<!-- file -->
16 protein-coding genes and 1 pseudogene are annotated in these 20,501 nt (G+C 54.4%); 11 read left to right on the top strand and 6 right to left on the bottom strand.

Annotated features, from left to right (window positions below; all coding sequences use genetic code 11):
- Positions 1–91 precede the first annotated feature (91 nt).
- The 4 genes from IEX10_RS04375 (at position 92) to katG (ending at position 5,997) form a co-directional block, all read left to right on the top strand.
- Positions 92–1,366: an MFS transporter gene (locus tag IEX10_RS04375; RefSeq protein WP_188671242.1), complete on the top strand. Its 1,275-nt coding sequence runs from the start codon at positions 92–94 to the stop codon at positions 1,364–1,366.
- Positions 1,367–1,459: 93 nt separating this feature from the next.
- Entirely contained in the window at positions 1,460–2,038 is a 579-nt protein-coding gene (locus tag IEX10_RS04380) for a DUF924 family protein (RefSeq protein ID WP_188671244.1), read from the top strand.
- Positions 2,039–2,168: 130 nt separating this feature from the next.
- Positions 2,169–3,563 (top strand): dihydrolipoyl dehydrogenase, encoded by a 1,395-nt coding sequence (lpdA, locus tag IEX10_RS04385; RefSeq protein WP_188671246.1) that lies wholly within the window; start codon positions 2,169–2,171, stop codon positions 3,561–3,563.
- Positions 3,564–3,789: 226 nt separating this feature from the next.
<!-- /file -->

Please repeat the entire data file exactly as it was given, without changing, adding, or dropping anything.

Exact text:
16 protein-coding genes and 1 pseudogene are annotated in these 20,501 nt (G+C 54.4%); 11 read left to right on the top strand and 6 right to left on the bottom strand.

Annotated features, from left to right (window positions below; all coding sequences use genetic code 11):
- Positions 1–91 precede the first annotated feature (91 nt).
- The 4 genes from IEX10_RS04375 (at position 92) to katG (ending at position 5,997) form a co-directional block, all read left to right on the top strand.
- Positions 92–1,366: an MFS transporter gene (locus tag IEX10_RS04375; RefSeq protein WP_188671242.1), complete on the top strand. Its 1,275-nt coding sequence runs from the start codon at positions 92–94 to the stop codon at positions 1,364–1,366.
- Positions 1,367–1,459: 93 nt separating this feature from the next.
- Entirely contained in the window at positions 1,460–2,038 is a 579-nt protein-coding gene (locus tag IEX10_RS04380) for a DUF924 family protein (RefSeq protein ID WP_188671244.1), read from the top strand.
- Positions 2,039–2,168: 130 nt separating this feature from the next.
- Positions 2,169–3,563 (top strand): dihydrolipoyl dehydrogenase, encoded by a 1,395-nt coding sequence (lpdA, locus tag IEX10_RS04385; RefSeq protein WP_188671246.1) that lies wholly within the window; start codon positions 2,169–2,171, stop codon positions 3,561–3,563.
- Positions 3,564–3,789: 226 nt separating this feature from the next.